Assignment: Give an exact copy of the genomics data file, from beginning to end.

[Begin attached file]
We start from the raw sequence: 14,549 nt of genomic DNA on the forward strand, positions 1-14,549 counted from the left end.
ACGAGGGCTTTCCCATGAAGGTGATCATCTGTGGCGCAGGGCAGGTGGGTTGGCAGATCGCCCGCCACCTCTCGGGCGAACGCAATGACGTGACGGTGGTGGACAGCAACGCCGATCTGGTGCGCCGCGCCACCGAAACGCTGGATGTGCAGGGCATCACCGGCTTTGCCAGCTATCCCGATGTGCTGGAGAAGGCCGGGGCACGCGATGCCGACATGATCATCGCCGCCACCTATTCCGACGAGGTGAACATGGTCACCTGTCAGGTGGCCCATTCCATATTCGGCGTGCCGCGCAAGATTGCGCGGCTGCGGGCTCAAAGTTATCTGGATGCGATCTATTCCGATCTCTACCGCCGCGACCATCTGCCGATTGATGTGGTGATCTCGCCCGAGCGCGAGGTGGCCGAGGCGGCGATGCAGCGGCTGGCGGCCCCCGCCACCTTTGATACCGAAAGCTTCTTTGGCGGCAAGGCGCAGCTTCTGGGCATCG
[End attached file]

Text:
We start from the raw sequence: 14,549 nt of genomic DNA on the forward strand, positions 1-14,549 counted from the left end.
ACGAGGGCTTTCCCATGAAGGTGATCATCTGTGGCGCAGGGCAGGTGGGTTGGCAGATCGCCCGCCACCTCTCGGGCGAACGCAATGACGTGACGGTGGTGGACAGCAACGCCGATCTGGTGCGCCGCGCCACCGAAACGCTGGATGTGCAGGGCATCACCGGCTTTGCCAGCTATCCCGATGTGCTGGAGAAGGCCGGGGCACGCGATGCCGACATGATCATCGCCGCCACCTATTCCGACGAGGTGAACATGGTCACCTGTCAGGTGGCCCATTCCATATTCGGCGTGCCGCGCAAGATTGCGCGGCTGCGGGCTCAAAGTTATCTGGATGCGATCTATTCCGATCTCTACCGCCGCGACCATCTGCCGATTGATGTGGTGATCTCGCCCGAGCGCGAGGTGGCCGAGGCGGCGATGCAGCGGCTGGCGGCCCCCGCCACCTTTGATACCGAAAGCTTCTTTGGCGGCAAGGCGCAGCTTCTGGGCATCG